On Tuesday, Russian President Vladimir Putin quietly signed an arcane bill that will alter the appearance of many of the country’s streets and erase one of the few remaining symbols of the economic freedom the country discovered when the Soviet Union fell apart.
The new law prohibits currency-exchange offices from displaying rates to passersby. That may not sound important, unless you know the role of the signs in Russia’s modern history.
In 1937, Joseph Stalin established a full state monopoly on currency operations in the Soviet Union. That meant the government set the exchange rates that had nothing to do with the ruble’s market value. Exchanging currency at (black) market rates was a crime. It was only on Nov. 15, 1991, a little more than a month before the Soviet Union was gone, that the prohibition was lifted, as President Boris Yeltsin legalized all exchange operations and set off a Forex mania.
From that moment, anyone could open a currency-exchange office, and people did — in rented apartments, in buses, in the corners of stores. Most had street signs, and once prices were freed in 1992, these became indicators of the path of the hyperinflation that raged for the next three years. The dollar became Russians’ preferred currency; in the mid-1990s, net imports of U.S. cash exceeded $30 billion a year. The exchange offices were doing brisk business: People who had lost their savings when the Soviet Union collapsed only trusted the dollar under the mattress as a store of value.
Then, in 1998, the exchange signs started changing several times a day again, as Russia defaulted on its domestic debt and stopped supporting its currency. With the internet still in its infancy, the signs were the most useful mass media: Russians didn’t have to wait for the next morning’s paper to know it was time to run and buy something, anything, with any remaining rubles.
In the years that followed, the exchange-office signs showed a more stable ruble, reflecting a return of trust in the national currency. The currency looked more reliable as oil prices rose in the 2000s; in 2006, the parliament banned businesses from linking their prices to the dollar. But the exchange-office signs were by now a habit and a news source for those who didn’t follow current events closely. If the forex rate was shifting, something was up.
In 2014, as the ruble crashed along with oil prices, everybody was watching the signs again. If you couldn’t see one from your window, you could meditate to a special, laconic website called “Russian Zen” that displays the exchange rates of major currencies and the oil price against changing new age backgrounds.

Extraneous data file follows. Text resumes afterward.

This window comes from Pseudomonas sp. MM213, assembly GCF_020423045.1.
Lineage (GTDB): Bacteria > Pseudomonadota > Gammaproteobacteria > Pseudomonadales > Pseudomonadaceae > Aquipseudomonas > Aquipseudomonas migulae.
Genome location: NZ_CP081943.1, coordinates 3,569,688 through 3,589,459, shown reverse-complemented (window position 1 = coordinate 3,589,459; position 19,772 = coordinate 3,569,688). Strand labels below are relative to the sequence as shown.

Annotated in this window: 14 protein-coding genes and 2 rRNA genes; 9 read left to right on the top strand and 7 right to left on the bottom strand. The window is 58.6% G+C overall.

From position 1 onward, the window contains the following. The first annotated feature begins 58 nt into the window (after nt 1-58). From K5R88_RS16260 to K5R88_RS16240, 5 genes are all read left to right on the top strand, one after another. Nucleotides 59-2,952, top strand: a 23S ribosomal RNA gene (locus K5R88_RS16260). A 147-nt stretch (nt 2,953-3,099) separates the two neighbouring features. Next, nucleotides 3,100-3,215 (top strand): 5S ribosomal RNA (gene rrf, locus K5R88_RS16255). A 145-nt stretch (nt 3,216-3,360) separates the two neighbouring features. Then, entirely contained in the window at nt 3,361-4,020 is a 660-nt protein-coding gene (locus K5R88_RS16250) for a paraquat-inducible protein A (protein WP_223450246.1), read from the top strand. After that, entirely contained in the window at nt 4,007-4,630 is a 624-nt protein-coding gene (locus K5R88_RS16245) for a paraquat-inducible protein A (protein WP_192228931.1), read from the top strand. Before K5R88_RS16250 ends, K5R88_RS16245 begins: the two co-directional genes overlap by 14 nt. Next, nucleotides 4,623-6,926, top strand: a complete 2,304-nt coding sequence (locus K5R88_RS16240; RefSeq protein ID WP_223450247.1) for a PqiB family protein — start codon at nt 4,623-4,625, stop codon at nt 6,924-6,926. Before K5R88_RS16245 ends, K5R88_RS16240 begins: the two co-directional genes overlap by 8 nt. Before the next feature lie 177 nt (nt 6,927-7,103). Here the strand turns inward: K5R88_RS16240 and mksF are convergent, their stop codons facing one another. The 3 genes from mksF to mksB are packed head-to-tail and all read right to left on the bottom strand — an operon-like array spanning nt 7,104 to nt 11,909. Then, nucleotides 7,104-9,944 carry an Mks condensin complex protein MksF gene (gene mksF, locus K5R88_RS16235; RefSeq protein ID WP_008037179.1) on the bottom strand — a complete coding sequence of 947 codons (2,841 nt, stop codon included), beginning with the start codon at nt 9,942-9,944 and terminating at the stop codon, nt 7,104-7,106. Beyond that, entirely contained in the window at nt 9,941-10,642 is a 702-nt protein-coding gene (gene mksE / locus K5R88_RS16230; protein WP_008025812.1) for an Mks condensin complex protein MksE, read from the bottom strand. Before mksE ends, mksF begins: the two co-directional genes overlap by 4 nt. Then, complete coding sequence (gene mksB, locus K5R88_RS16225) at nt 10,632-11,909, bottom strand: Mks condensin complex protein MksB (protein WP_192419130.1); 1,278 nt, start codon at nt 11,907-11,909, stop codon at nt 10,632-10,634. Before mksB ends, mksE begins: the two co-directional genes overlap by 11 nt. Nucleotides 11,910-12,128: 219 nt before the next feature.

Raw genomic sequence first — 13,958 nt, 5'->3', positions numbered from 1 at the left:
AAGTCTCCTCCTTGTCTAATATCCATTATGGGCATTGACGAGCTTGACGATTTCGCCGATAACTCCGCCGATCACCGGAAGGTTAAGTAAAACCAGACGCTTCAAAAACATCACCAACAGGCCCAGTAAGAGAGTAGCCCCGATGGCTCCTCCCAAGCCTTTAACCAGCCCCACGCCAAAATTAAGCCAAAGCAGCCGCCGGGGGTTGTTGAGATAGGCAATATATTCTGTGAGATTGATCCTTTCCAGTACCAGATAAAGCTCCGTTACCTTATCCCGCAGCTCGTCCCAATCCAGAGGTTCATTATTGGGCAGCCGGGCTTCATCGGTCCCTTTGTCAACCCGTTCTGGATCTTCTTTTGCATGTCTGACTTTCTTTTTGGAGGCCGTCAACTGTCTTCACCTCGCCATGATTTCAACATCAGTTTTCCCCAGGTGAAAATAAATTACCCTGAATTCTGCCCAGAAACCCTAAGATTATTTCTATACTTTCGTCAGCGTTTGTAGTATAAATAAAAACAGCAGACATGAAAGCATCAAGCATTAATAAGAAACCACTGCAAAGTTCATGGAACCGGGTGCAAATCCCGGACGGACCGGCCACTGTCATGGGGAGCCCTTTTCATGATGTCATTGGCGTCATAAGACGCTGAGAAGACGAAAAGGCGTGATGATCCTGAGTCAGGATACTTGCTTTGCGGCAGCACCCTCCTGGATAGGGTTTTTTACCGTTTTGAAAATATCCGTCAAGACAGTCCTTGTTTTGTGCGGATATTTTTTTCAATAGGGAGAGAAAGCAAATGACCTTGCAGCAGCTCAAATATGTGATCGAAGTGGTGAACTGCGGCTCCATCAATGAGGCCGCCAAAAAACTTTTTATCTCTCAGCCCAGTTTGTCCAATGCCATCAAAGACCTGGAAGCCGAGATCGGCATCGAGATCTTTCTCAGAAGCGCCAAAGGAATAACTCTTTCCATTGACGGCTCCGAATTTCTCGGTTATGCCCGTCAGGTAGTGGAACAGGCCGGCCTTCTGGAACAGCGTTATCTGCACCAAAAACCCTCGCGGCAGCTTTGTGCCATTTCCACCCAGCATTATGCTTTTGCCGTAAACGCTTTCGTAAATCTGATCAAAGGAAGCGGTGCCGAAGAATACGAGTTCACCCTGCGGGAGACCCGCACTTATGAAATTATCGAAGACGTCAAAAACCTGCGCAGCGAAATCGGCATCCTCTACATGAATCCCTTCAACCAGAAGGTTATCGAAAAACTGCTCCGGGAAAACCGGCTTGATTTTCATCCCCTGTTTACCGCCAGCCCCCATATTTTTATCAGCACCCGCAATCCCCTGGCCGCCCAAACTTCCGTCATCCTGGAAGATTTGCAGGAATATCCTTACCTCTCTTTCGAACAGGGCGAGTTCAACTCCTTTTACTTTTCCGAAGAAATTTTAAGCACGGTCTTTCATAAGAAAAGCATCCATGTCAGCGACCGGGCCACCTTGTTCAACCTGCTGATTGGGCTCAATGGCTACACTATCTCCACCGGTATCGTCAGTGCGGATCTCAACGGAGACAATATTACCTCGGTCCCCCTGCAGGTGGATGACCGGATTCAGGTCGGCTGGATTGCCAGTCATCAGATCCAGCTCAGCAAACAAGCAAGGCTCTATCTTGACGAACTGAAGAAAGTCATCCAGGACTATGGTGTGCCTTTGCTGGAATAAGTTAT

Perhaps the exchange signs were destined to go the way of printed newspapers. But there are other reasons for the government to get rid of them now.
Officially, the Central Bank of Russia, which is behind the new legislation, wants to hurt the country’s many illegal exchange offices, which are not part of licensed banks. Central bank officials have argued that these fly-by-night operations can only exist because they advertise on the street. But the ban will include banks, too.
The change may also be driven by the Russian authorities’ recent dollar allergy related to U.S. sanctions and an expectation of even tougher restrictions. Even though officials say Russia isn’t preparing for a ban on dollars or the U.S. financial system, the central bank has been shifting reserves to gold, euros and the renminbi and cutting or shifting offshore its investments in U.S. debt.
It makes sense to prepare people for a possible conversion of dollar deposits, about 27 percent of the total, if tougher sanctions hit. It also may be prudent to put the surging dollar out of sight of Russians who keep their deposits in rubles and are paid in the currency.
The so-called Donetsk People’s Republic, supported by Russia in eastern Ukraine, banned the signs in June and offers a lesson in the perils of such a move. When the ruble drops — it’s one of the worst-performing currencies, having lost 12.86 percent against the dollar — the pro-Moscow authorities in the “republic” begin to worry that its people might regret not sticking with Ukraine and its Western backers.
I can easily see how the Kremlin could be thinking along similar lines. Putin has been losing popularity, and the message displayed on the exchange offices can hardly help. “The Forex signs are the last independent national media outlet,” Moscow scriptwriter Oleg Kozyrev quipped on Facebook. “It told everyone the truth every day. That’s why it got banned.”
I won’t really miss the ugly signs. But I fear there’s more truth to Kozyrev’s joke than the Kremlin dares to admit, perhaps even to itself.
Read the original text at Bloomberg Opinion.